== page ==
Having read both of Khaled Hosseini’s previous novels, The Kite Runner and A Thousand Splendid Suns, I was excited when I discovered that he had written a new book. It’s been a long time since A Thousand Splendid Suns but his third novel, And the Mountains Echoed, was worth waiting for. It’s a gentler book than the previous two and much less harrowing. I didn’t learn as much about life in Afghanistan as I did from the other two books and this one doesn’t go into much depth on the Soviet invasion or the horrifying events of the Taliban years, but it’s still a very powerful and emotional novel. It’s a story about families, about the relationships between brothers and sisters, parents and children, and husbands and wives.
In 1952, Saboor and his young children, Abdullah and Pari, set out on a journey from their small village in rural Afghanistan to the capital city of Kabul. The two children have a very close and loving relationship; Abdullah has taken on the role of a parent to his little sister since their mother died when Pari was a baby. They are happy to have the chance to spend some time together on the journey, but what they don’t know is that when they reach Kabul something is going to happen that will change both of their lives forever.
As the story moves through the generations and across continents, we also get to know a variety of other characters, all of whom are connected in one way or another to the family we met at the beginning of the book. These include Uncle Nabi, who leaves home to work for a rich family in Kabul, and his employer’s wife, Nila Wahdati, a poet. Then there’s Markos, a plastic surgeon from Greece who is working for a charity in Kabul, and Adel, son of a famous Afghan warlord who slowly discovers that his father may not be as heroic as he seems. A whole chapter is devoted to each character’s story, which made the novel feel almost like a collection of short stories. Some of them are more interesting than others, but they all share the same themes: the effects of years of conflict on a country and its people, and the suffering of families torn apart by war or poverty.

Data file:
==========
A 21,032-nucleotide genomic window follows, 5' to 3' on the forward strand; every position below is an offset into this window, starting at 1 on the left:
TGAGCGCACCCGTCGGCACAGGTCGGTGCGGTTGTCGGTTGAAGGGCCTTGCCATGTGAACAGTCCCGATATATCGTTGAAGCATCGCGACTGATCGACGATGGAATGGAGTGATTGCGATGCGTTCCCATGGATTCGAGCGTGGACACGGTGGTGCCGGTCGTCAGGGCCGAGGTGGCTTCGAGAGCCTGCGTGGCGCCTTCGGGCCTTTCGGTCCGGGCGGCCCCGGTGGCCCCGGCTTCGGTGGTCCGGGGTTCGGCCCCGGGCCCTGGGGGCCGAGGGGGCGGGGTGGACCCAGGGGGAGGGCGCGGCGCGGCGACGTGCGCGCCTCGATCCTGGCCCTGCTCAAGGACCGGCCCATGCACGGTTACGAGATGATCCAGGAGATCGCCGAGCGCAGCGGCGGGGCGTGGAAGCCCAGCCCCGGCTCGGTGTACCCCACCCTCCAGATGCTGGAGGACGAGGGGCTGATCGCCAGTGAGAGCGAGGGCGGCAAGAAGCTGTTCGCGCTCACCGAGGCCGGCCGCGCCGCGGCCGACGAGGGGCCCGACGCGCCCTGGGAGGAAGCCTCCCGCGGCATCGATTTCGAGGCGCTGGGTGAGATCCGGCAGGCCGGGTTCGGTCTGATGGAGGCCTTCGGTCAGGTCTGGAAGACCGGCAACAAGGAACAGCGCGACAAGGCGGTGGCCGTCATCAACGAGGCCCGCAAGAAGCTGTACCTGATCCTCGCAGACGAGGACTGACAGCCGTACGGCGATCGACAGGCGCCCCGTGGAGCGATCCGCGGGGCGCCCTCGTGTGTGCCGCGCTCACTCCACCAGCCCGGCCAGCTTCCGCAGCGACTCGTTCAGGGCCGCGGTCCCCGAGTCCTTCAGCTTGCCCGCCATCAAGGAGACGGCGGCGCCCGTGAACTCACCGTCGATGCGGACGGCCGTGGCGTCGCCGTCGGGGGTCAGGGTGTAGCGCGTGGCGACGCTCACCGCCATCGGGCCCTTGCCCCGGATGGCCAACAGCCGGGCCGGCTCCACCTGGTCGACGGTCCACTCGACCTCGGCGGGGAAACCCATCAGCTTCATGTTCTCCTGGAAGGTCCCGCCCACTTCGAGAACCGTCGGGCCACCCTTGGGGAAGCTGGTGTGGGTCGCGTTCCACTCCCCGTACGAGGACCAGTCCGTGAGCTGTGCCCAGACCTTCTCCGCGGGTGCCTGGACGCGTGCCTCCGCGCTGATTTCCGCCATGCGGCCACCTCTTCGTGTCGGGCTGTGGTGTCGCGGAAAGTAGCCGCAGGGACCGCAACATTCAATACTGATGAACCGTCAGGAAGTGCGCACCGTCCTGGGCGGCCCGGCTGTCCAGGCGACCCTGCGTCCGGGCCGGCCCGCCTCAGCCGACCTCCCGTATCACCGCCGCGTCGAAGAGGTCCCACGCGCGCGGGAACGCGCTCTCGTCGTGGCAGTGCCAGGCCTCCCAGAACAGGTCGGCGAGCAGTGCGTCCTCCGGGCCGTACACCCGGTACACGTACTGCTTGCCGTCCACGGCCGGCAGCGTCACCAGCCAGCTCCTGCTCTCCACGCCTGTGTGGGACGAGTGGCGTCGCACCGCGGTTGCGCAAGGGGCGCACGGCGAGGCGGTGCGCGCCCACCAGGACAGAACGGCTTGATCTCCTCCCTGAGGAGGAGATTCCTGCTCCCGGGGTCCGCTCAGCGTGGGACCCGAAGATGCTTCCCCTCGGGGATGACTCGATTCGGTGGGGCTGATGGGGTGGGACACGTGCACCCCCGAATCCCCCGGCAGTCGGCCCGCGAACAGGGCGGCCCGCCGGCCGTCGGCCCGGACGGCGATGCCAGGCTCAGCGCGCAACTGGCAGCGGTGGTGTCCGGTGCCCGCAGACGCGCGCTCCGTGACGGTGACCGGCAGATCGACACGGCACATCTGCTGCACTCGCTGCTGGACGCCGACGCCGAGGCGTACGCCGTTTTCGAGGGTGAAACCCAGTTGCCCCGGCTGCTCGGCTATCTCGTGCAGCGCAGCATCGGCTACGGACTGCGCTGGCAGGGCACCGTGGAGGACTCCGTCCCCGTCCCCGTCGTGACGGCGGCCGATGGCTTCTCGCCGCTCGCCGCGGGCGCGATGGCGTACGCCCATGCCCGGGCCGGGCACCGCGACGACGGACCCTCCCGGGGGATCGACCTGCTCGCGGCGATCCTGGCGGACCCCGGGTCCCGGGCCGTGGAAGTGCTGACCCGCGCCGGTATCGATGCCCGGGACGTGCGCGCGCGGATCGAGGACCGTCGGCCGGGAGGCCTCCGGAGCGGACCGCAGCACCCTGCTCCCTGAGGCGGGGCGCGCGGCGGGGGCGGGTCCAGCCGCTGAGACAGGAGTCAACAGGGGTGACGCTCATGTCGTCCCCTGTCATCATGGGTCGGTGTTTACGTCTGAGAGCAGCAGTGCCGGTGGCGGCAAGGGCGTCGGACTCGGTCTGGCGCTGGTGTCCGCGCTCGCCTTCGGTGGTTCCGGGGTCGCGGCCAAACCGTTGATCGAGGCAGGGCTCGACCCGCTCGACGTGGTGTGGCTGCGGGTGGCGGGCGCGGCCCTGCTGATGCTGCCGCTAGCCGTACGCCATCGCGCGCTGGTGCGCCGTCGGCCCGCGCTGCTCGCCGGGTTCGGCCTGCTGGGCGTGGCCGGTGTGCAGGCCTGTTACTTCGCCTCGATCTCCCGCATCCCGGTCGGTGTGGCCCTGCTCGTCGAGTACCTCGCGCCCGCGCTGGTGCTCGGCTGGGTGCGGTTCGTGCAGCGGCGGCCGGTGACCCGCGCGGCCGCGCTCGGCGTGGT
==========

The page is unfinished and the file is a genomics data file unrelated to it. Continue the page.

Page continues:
I found this book to be much wider in scope than either The Kite Runner or A Thousand Splendid Suns; it begins with one family in Afghanistan but over the course of the novel we are taken to America, Paris and the Greek Islands and meet a huge number of characters. This was not necessarily a good thing, though; sometimes I felt that the focus had moved too far away from the storylines I was most interested in and the novel started to lose some of its magic and become less compelling. One of my favourite chapters was actually the first one, in which Saboor tells Abdullah and Pari a fairytale about Baba Ayub, whose son is stolen away by a div (a type of monster). Ideas and metaphors introduced in this opening chapter run through the entire novel, which I thought was very clever.
Early in the book someone mentions that a story can be like a train – you can jump onboard anywhere but will get to the same destination eventually. That’s a good description of And the Mountains Echoed, as the story is not told in strict chronological order – as well as moving from one character to another, we also jumps backwards and forwards in time within each chapter – but when we do finally reach the end, everything comes together to bring the novel to a beautiful and moving conclusion.